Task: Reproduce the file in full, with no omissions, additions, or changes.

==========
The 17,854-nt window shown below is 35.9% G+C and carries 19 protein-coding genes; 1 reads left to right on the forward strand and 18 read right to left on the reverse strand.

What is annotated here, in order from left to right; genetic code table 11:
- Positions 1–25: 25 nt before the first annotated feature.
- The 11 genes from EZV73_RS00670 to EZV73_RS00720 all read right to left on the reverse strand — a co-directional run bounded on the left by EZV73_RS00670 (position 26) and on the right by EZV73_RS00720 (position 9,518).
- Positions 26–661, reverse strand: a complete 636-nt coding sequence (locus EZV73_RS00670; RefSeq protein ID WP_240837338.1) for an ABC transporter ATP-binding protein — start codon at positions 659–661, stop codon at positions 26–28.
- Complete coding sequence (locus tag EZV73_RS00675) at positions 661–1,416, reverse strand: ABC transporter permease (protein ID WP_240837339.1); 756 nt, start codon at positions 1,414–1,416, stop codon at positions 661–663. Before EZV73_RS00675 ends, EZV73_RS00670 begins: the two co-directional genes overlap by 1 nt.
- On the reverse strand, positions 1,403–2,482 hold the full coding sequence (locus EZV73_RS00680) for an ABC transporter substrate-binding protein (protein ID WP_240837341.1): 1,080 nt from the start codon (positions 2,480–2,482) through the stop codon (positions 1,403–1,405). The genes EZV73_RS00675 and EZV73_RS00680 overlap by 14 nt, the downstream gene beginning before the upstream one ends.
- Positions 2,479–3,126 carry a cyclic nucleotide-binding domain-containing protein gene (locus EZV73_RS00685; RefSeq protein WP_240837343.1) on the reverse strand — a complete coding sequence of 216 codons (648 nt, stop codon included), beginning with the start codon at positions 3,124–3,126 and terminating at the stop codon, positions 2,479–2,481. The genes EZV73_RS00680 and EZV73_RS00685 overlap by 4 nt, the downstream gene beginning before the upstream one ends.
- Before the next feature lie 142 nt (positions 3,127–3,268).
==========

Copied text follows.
The 17,854-nt window shown below is 35.9% G+C and carries 19 protein-coding genes; 1 reads left to right on the forward strand and 18 read right to left on the reverse strand.

What is annotated here, in order from left to right; genetic code table 11:
- Positions 1–25: 25 nt before the first annotated feature.
- The 11 genes from EZV73_RS00670 to EZV73_RS00720 all read right to left on the reverse strand — a co-directional run bounded on the left by EZV73_RS00670 (position 26) and on the right by EZV73_RS00720 (position 9,518).
- Positions 26–661, reverse strand: a complete 636-nt coding sequence (locus EZV73_RS00670; RefSeq protein ID WP_240837338.1) for an ABC transporter ATP-binding protein — start codon at positions 659–661, stop codon at positions 26–28.
- Complete coding sequence (locus tag EZV73_RS00675) at positions 661–1,416, reverse strand: ABC transporter permease (protein ID WP_240837339.1); 756 nt, start codon at positions 1,414–1,416, stop codon at positions 661–663. Before EZV73_RS00675 ends, EZV73_RS00670 begins: the two co-directional genes overlap by 1 nt.
- On the reverse strand, positions 1,403–2,482 hold the full coding sequence (locus EZV73_RS00680) for an ABC transporter substrate-binding protein (protein ID WP_240837341.1): 1,080 nt from the start codon (positions 2,480–2,482) through the stop codon (positions 1,403–1,405). The genes EZV73_RS00675 and EZV73_RS00680 overlap by 14 nt, the downstream gene beginning before the upstream one ends.
- Positions 2,479–3,126 carry a cyclic nucleotide-binding domain-containing protein gene (locus EZV73_RS00685; RefSeq protein WP_240837343.1) on the reverse strand — a complete coding sequence of 216 codons (648 nt, stop codon included), beginning with the start codon at positions 3,124–3,126 and terminating at the stop codon, positions 2,479–2,481. The genes EZV73_RS00680 and EZV73_RS00685 overlap by 4 nt, the downstream gene beginning before the upstream one ends.
- Before the next feature lie 142 nt (positions 3,127–3,268).